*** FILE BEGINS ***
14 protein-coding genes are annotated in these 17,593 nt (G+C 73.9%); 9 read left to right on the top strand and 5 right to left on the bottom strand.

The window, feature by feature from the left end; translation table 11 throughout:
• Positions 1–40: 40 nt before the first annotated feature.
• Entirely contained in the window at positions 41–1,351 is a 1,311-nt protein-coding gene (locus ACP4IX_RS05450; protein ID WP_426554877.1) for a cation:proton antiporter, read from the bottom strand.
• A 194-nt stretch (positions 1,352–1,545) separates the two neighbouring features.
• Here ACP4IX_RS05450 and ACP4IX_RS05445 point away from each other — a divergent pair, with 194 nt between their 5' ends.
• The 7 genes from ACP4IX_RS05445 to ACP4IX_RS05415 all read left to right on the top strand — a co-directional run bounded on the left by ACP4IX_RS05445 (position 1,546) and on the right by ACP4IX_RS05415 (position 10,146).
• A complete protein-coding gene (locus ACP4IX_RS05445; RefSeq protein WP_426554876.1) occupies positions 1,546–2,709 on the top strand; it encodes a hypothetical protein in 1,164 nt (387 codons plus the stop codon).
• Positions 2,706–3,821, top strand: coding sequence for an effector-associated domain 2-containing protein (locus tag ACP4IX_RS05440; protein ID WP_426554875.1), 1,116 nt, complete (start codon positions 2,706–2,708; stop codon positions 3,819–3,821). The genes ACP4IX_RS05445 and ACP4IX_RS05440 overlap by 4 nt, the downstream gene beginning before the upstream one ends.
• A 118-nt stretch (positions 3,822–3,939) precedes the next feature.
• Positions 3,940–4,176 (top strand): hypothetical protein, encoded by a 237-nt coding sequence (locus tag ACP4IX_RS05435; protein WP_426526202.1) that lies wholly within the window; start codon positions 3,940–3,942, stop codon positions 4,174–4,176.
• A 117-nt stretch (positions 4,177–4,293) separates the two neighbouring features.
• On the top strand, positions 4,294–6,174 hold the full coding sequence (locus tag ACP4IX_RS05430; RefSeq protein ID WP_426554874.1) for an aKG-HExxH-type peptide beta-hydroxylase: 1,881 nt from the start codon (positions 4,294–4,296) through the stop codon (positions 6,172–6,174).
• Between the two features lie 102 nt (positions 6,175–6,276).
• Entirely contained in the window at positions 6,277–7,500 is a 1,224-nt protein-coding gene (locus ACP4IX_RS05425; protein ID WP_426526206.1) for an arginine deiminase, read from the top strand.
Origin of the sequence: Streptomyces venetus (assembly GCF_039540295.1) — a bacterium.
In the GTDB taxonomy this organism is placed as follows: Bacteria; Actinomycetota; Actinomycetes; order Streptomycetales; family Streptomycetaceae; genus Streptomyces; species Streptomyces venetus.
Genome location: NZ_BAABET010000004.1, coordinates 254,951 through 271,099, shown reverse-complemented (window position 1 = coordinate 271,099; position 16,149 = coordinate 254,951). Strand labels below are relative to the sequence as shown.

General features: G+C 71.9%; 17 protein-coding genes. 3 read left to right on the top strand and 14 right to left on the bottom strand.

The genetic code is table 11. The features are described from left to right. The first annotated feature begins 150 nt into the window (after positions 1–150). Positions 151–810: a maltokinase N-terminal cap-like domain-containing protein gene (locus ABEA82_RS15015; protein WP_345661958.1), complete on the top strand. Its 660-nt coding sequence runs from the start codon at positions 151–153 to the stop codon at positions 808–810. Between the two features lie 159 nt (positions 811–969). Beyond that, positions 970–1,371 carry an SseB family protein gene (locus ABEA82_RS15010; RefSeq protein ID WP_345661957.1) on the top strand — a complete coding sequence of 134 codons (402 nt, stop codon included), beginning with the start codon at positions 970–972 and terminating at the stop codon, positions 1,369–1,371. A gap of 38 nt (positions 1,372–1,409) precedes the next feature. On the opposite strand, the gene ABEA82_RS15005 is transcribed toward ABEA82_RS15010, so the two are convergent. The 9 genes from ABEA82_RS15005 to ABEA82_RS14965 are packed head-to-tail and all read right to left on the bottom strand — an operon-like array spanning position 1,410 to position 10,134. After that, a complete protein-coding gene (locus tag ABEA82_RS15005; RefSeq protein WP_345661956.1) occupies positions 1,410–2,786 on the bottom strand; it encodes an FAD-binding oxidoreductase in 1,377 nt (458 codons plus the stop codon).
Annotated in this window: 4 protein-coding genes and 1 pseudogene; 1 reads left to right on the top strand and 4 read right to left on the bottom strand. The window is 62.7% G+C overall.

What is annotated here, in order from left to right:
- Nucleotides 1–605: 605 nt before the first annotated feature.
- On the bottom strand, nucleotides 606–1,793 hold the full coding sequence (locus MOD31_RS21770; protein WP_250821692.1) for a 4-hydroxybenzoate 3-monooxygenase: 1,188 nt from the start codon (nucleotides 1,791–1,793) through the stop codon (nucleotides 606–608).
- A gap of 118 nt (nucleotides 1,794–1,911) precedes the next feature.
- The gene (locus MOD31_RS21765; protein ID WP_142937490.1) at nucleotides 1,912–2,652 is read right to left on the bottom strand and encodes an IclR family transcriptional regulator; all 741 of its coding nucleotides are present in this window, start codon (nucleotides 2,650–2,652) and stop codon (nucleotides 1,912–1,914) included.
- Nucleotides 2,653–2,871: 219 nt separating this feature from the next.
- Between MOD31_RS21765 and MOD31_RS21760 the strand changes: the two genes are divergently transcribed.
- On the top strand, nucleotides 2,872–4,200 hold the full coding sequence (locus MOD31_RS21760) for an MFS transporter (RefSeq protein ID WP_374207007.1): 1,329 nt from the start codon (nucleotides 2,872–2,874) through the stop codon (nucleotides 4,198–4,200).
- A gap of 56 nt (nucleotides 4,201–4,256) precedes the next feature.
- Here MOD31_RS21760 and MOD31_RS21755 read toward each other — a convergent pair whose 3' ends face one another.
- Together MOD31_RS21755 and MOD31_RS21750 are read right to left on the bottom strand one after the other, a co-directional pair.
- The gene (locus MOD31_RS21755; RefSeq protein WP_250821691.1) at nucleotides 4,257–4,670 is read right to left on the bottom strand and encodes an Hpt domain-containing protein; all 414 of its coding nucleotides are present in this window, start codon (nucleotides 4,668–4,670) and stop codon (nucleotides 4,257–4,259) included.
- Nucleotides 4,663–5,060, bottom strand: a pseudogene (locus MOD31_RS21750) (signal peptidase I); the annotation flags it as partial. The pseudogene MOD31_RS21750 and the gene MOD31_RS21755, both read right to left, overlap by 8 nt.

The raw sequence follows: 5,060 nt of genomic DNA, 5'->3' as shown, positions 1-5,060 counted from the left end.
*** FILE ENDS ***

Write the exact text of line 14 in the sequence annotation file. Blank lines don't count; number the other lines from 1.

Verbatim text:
• Between the two features lie 102 nt (positions 6,175–6,276).